St Louis ribs will take about 5 to 6 hours, and 3 to 4 hours is enough to cook a rack of baby back ribs at the 225°F temperature.
This is the ideal temperature to grill/smoke ribs. But, as I said, sometimes you may get the ribs slightly undercooked and sometimes overcooked if you rely only on this test.
The Taste Test
This is the most delicious method to determine the doneness of your ribs. But you can go for this method only if you don’t mind taking the challenge of eating a piece of uncooked meat.
Also, before getting your tongue on this test, don’t be lazy to remember that eating unevenly cooked meat isn’t just disgusting; it also may cause several health issues.
Anyway, take a suitable kitchen knife, follow A and B, cut a small piece from the thickest end, and eat the meat to check if your ribs are done.
In this test, your tongue will give you the next direction whether to put the ribs back in the smoker or pass to the dining table. It’s a very good way of whetting your appetite while you count the time with an empty stomach.
The funniest part of this delicious test is that you’ve to cut off another piece from the slab; if you get the ribs uncooked on your first attempt, then another, then one more, then there’s nothing for the guests.
So, let’s see the next test.
The Pop-up Test
Some expert cooks opine that the bones start peeking out and one-quarter of an inch from all the bones becomes visible when the ribs are done.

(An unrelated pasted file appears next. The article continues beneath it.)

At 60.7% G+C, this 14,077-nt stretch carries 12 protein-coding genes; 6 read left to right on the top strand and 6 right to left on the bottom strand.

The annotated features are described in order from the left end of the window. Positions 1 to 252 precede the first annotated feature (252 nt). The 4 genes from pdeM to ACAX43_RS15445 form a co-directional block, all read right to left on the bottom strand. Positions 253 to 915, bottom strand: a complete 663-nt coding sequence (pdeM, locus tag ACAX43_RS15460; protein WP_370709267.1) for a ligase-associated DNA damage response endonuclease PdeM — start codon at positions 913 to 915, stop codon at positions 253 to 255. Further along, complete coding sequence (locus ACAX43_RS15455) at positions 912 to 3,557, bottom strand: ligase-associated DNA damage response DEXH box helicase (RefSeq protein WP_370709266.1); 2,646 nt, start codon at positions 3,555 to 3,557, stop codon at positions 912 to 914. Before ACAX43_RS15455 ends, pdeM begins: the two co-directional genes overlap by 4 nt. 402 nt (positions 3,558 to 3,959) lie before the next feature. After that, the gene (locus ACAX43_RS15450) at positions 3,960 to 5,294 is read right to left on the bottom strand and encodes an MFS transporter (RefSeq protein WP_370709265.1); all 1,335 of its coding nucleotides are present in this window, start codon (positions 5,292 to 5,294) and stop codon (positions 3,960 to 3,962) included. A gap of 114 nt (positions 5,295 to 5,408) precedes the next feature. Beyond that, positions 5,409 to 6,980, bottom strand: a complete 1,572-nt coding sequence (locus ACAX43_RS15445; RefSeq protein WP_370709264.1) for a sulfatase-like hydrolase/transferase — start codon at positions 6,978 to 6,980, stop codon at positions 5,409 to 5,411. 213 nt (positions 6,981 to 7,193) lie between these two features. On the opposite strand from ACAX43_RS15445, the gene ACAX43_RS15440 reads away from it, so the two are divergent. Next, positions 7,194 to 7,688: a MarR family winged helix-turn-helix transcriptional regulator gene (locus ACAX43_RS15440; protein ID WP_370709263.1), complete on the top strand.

But, I’ve noticed that meat usually shrinks at high temperatures, and you may see the meat pull back one-quarter of an inch from the tips of the bones (1/4” of bare bone tips) even if the center of the meat isn’t ready to eat. So, I don’t like to rely on this test. See the last test.
The U Test
This is more or less the same as the bend test. But, instead of a pair of tongs, you’ll need a pair of kitchen gloves to pick up the rack of ribs.
After removing the ribs from the smoker, hold two ends with your two hands, lift it up and bend the slab down into an inverted “U” shape.
The ribs are ready if the surface starts cracking up before the bend reaches 45 degrees, and if you don’t see any cracks on the bark after you bend more than about 45 degrees, then your ribs will need more time to give off that dream taste.
What’s The Fool-Proof Way To Know Your Ribs Are Ready
Yap, it’s true that none of these methods are 100% accurate. Moreover, without prior experience, you’ll never understand how deep a crack should be.
So, there’s a risk of wasting a great slab of ribs if you rely on these tests without any expert supervision. Anyway, most beginner BBQ enthusiasts follow this method, and their ribs taste great-
The Toothpick Test
Did you know that a toothpick can help you check if ribs are ready to eat? This is the easiest method out there for checking the doneness of ribs and other cooked meats.
This test gives off the most accurate result without creating any real damage on the surface of your ribs.
Take a toothpick, follow A, be careful not to burn your fingers, and gently poke the toothpick into several parts of the meat between the bones.
Your ribs are done if the toothpick slides in and out easily with nearly no resistance. And if it’s difficult to poke the toothpick, then you should leave the rack of your ribs back in the smoker for a few more minutes.
What Temperature Should You Cook Your Ribs
You may prefer low and slow cooking, or you may need to cook fast. You may wrap your ribs in foil, or you may leave it naked in your smoker.
Different cooking methods require different cooking temperatures. The cooking temperature is always determined by the cooking method.
But generally, ribs require cooking at a minimum temperature of 190°F, and the internal temperature of your grill or smoker should be stabilized at 225°F.